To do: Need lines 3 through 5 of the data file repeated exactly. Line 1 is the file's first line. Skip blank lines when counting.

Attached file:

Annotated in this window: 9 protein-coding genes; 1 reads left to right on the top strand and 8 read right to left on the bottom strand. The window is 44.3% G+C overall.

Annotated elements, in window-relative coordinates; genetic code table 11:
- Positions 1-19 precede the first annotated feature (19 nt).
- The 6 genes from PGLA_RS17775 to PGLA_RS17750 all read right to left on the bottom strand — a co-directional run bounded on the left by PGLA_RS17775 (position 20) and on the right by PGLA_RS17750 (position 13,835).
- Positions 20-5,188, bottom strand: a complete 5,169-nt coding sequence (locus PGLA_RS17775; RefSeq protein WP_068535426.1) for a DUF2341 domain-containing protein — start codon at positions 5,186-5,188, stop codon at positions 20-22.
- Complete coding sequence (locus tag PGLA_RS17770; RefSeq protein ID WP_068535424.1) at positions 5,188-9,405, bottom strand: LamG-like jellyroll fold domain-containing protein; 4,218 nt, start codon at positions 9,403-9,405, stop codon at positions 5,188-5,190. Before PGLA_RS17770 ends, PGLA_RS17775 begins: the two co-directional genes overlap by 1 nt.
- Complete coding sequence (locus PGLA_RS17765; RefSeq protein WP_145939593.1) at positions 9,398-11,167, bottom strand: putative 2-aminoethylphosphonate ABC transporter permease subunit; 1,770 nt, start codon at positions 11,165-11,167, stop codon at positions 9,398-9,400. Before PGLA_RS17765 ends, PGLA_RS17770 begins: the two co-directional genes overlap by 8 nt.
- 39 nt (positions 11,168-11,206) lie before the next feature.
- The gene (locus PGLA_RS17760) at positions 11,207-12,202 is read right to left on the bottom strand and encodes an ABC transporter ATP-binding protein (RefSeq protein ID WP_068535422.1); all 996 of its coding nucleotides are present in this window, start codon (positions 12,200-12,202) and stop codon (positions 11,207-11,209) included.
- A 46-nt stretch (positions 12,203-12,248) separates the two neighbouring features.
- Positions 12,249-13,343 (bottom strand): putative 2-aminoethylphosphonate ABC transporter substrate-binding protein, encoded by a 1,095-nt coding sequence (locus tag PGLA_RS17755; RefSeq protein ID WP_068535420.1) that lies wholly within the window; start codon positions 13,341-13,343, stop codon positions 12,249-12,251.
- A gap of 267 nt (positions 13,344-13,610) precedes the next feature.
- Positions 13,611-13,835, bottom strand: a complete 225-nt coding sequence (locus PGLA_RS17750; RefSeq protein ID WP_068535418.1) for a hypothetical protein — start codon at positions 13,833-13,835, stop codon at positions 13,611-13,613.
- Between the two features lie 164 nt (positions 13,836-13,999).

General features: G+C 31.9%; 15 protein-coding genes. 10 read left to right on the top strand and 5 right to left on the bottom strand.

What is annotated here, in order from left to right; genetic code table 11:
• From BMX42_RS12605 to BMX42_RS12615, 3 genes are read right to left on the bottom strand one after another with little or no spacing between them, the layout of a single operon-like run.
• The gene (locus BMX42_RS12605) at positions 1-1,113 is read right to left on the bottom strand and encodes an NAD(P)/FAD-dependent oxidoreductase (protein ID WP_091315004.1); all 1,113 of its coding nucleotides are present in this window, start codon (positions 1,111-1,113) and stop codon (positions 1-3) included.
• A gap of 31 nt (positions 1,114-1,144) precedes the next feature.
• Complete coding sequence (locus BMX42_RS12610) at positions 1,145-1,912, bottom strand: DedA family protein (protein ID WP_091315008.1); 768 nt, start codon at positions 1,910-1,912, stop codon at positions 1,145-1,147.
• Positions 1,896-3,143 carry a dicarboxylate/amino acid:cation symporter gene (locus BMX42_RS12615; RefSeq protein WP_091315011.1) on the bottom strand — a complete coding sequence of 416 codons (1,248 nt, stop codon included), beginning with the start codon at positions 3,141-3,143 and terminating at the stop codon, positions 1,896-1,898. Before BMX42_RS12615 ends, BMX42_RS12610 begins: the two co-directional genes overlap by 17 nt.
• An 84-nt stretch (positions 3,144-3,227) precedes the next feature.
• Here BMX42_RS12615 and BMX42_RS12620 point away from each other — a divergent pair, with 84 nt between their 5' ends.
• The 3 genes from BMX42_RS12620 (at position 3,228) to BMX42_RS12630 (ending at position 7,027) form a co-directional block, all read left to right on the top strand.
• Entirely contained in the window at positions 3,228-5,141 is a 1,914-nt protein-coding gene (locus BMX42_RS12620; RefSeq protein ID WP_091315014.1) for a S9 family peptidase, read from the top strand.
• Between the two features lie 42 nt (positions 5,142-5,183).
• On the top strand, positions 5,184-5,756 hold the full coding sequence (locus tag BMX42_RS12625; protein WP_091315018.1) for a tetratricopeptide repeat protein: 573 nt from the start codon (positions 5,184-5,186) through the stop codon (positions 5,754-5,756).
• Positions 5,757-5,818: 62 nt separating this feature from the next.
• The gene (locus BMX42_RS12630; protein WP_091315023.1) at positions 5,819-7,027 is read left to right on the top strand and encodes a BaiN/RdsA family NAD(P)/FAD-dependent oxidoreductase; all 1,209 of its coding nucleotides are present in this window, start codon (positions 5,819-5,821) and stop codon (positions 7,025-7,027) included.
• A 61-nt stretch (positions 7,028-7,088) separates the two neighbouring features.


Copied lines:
- Positions 1-19 precede the first annotated feature (19 nt).
- The 6 genes from PGLA_RS17775 to PGLA_RS17750 all read right to left on the bottom strand — a co-directional run bounded on the left by PGLA_RS17775 (position 20) and on the right by PGLA_RS17750 (position 13,835).
- Positions 20-5,188, bottom strand: a complete 5,169-nt coding sequence (locus PGLA_RS17775; RefSeq protein WP_068535426.1) for a DUF2341 domain-containing protein — start codon at positions 5,186-5,188, stop codon at positions 20-22.